I’ve been somewhat on a Hokkaido milk bread baking craze, trying to find a recipe I like. This is the third recipe I’ve tried and probably the best I’ve had so far. I think I’ll probably “stop” here for now and be content with this recipe unless something else “interesting” crops up.
Most of the milk bread recipes I’ve come across all use the tangzhong method, which is supposed to yield soft, fluffy breads. It is relatively simple, you just cook flour and water together, let the mixture cool and add it in. Breads like these also can be baked within an afternoon as it doesn’t require long rising times. I also used a stand mixer to knead the dough, making my life so much simpler. As such, they are pretty addictive to make. I love having this bread with some butter and jam or soft boiled eggs. It is also awesome toasted or better yet, fresh from the oven on its own. I actually ate a whole chunk of it when it came out of the oven. I sliced and froze the rest and enjoyed them for tea/breakfast the next couple of days.
Hokkaido Milk Bread
(taken from here)
For the tangzhong:
- 6 tablespoons water
- 2 tablespoons bread flour
Rest of ingredients:
- 1/4 cup whole milk
- 1 1/2 teaspoons active dry yeast or instant yeast
- 2 3/4 cups (about 350 grams) bread flour
- Scant 1 teaspoon salt
- 1/4 cup sugar
- 1/4 cup heavy whipping cream
- 1 tablespoon sweetened condensed milk or milk powder (optional)
- 2 eggs, 1 for the dough and 1 for the egg wash
- 2 tablespoons butter, softened
- splash milk or water, for the egg wash
- Using a small saucepan, whisk together the ingredients for the tangzhong until no lumps are present. Heat over medium low heat, whisking constantly. Once the mixture thickens to a gel-like consistency (this happens just after a few minutes), remove pan from heat and set aside to cool to room temperature.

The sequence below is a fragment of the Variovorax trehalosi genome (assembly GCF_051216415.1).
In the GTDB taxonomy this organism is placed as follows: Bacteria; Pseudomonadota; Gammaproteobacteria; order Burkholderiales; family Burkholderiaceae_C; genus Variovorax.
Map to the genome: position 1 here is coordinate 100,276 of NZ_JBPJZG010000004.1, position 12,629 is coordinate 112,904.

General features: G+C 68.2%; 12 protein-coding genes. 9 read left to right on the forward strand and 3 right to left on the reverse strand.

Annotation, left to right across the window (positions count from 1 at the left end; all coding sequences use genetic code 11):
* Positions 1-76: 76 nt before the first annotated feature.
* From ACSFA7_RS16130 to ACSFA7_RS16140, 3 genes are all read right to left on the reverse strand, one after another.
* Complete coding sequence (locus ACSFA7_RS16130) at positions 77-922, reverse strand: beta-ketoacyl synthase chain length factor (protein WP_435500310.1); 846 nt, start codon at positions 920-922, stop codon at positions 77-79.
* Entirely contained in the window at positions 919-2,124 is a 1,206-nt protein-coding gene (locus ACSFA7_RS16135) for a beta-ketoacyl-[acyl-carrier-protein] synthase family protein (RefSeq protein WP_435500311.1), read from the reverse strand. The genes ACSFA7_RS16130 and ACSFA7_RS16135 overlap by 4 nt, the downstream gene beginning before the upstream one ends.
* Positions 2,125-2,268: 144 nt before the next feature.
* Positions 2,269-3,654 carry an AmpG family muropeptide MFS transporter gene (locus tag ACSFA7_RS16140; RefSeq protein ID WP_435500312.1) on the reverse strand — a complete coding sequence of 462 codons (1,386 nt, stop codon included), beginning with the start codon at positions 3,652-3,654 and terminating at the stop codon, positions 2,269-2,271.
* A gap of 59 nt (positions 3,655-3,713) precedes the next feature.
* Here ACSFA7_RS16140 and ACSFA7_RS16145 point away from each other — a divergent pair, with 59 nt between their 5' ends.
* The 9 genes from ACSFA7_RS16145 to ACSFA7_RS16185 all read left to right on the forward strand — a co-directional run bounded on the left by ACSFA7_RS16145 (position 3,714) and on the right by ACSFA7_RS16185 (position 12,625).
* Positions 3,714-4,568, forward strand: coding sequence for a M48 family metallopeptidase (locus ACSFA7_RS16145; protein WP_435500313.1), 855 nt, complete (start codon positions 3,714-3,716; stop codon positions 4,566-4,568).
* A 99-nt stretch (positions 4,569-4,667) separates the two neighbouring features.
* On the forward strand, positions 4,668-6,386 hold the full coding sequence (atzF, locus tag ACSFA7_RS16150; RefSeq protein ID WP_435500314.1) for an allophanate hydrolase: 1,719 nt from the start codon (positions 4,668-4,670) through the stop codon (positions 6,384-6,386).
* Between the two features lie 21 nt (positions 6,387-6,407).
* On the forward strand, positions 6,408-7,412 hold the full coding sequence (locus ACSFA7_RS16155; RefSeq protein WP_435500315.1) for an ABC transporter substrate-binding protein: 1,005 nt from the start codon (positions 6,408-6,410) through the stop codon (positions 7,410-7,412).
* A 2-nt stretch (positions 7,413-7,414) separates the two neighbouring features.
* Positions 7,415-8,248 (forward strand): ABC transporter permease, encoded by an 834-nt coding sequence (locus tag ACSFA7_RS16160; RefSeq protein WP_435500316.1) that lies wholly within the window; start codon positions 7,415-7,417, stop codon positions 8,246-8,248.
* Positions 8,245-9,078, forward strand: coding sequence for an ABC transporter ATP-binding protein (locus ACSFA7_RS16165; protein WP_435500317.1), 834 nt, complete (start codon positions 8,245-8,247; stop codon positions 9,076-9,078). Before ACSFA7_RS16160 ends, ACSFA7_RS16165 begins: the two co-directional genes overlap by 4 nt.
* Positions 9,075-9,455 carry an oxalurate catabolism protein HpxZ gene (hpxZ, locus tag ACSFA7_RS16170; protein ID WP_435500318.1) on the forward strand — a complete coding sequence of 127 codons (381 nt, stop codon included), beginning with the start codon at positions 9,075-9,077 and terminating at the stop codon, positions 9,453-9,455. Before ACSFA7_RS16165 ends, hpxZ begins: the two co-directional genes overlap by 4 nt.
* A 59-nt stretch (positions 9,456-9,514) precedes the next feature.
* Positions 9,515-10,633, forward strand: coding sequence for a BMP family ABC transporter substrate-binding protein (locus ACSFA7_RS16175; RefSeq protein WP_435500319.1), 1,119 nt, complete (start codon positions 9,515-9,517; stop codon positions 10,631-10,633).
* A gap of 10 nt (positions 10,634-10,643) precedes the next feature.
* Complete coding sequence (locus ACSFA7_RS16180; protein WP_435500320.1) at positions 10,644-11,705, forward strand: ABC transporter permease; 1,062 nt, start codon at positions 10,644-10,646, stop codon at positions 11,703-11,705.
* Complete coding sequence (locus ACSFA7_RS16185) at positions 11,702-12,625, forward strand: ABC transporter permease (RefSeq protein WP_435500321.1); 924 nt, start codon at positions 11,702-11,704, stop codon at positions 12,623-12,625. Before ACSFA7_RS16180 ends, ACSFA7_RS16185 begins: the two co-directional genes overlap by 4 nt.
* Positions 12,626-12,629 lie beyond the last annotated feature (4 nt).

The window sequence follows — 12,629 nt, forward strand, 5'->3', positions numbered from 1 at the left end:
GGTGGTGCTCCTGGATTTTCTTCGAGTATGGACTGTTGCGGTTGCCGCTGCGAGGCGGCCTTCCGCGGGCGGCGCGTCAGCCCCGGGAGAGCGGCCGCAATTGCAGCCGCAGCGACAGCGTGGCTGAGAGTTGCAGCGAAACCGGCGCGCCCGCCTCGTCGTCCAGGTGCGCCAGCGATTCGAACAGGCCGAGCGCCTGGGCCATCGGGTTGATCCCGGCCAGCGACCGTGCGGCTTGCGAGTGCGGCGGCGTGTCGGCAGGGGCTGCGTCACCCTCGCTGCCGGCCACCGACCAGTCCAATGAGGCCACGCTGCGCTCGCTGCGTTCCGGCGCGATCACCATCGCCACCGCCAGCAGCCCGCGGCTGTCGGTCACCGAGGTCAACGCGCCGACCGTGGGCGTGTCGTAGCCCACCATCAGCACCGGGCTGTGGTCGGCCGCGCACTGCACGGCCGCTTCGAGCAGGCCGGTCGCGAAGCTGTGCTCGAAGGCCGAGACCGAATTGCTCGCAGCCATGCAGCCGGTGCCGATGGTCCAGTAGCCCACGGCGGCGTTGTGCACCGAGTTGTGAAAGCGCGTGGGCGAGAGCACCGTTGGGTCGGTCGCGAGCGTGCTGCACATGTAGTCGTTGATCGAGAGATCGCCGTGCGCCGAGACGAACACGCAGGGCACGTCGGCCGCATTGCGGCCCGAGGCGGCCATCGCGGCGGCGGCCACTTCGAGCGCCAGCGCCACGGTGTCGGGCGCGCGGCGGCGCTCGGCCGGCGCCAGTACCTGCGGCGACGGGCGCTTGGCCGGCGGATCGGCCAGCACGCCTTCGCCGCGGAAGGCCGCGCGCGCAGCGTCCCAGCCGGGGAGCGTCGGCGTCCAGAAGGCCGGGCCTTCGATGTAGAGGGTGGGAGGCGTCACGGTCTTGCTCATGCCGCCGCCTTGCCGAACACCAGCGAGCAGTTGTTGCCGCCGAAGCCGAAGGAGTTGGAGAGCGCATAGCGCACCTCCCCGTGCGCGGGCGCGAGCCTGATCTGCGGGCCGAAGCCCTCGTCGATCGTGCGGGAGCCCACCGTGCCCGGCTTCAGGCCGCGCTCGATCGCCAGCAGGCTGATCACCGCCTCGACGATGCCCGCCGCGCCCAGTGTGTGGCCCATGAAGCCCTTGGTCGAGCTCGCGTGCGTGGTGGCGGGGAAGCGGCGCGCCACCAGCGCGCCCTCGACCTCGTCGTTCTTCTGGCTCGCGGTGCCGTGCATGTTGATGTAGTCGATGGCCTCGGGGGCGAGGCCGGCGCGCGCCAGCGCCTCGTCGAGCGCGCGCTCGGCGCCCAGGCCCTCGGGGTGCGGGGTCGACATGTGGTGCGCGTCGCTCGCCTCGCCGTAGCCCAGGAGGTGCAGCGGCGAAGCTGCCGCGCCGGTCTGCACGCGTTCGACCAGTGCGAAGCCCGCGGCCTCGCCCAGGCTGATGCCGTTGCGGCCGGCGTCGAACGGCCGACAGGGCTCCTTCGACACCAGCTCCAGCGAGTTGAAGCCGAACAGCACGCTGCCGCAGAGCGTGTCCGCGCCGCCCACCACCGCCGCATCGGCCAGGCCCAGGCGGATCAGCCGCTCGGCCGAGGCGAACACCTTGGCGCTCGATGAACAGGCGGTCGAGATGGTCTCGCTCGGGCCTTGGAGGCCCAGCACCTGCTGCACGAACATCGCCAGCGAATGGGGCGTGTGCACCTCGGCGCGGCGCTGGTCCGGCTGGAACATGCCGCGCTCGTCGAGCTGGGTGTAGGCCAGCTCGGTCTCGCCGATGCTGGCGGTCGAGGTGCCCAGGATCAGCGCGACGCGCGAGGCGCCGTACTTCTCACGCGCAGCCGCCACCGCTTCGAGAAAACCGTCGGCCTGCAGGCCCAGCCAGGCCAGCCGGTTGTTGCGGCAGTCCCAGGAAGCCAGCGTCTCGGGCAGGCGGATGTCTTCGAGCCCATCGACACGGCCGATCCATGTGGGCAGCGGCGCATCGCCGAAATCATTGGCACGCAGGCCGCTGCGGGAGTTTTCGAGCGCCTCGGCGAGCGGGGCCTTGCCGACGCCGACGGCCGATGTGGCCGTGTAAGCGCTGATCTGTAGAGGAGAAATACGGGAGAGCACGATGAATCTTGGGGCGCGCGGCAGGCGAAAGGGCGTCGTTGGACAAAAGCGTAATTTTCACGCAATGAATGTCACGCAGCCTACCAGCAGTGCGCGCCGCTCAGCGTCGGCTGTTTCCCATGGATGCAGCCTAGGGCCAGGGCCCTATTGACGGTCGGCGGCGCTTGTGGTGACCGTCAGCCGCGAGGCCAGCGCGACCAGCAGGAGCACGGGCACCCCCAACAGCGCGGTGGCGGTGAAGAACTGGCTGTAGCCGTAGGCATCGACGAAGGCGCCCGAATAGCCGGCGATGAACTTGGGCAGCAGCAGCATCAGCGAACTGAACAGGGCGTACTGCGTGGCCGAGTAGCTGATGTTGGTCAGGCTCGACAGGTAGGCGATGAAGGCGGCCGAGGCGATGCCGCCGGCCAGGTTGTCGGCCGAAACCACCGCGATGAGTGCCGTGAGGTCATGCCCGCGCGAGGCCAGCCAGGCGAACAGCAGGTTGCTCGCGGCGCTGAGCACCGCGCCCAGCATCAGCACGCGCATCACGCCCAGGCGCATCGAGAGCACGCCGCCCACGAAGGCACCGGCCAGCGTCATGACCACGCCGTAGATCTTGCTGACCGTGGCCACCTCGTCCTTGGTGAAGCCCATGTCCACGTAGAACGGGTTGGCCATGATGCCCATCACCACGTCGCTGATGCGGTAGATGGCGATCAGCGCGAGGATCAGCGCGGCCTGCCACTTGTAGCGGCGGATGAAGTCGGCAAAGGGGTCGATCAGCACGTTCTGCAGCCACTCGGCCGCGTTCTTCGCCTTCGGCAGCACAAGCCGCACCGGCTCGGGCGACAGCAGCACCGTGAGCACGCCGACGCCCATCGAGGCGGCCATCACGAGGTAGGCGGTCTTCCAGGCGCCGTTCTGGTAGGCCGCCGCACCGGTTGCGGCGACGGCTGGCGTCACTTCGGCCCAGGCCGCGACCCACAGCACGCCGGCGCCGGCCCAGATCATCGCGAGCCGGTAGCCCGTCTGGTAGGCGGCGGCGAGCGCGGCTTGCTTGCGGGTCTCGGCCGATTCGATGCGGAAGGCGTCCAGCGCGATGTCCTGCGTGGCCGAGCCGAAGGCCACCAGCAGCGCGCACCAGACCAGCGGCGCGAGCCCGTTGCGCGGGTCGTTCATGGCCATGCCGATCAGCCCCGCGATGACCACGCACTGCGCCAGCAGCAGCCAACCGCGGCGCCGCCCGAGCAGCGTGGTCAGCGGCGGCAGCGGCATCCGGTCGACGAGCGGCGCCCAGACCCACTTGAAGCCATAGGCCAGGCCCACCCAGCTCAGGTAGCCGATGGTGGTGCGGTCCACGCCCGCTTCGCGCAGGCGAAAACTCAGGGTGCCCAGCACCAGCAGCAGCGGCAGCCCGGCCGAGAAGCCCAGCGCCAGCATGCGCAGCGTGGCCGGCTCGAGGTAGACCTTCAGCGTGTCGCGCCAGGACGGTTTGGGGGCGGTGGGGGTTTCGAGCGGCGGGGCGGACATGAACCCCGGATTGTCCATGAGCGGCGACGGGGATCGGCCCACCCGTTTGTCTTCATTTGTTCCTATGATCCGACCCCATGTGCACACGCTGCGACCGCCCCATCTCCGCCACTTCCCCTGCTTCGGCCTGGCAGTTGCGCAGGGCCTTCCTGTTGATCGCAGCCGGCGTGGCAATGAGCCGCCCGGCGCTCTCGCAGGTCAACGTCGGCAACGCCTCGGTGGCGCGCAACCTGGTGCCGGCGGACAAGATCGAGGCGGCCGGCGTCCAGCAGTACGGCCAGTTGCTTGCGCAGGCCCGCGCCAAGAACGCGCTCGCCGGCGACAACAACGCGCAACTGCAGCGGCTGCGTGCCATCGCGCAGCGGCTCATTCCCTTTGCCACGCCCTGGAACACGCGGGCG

- If using active dry yeast, heat the milk to about 110°F or lukewarm to touch (you can do this in the microwave). Sprinkle the yeast over the milk and set aside for 5 to 10 minutes till the milk starts to foam. If you are using instant yeast, you can skip this step and just add the yeast to the warm milk.
- Sift together the flour, salt and sugar.
- Mix together the tangzong, cream, condensed milk (or milk powder) and one egg. Mix together with the yeast mixture.
- Using a stand mixer with a dough hook, combine the wet and dry ingredients. Mix on low speed till a shaggy dough is formed and then increase speed and knead for about 5 minutes.
- Add the butter to the dough, one tablespoon at a time, kneading as you go. Continue kneading till dough passes the windowpane test (basically dough is smooth and elastic), about 10-15 minutes.
- Place the dough in a large bowl (I just leave it in the stand mixer bowl), cover with plastic wrap and let it rise for about 1-2 hours, or until well doubled. You can also leave it in the refrigerator overnight.
- Once the dough has doubled, punch it down, divide it to 3-4 equal pieces, roll out each piece into an oval shape and place them into the loaf pan next to each other. You can also just place the entire piece of dough into the loaf pan.
- Let the dough proof again for another hour or so. Preheat your oven to 350°F.
- Whisk an egg and add a splash of milk/water to make an egg wash. Brush the egg wash over the loaf and bake loaf for about 30 minutes or until top is golden brown.
- Let bread cool for about 5-10 minutes before slicing.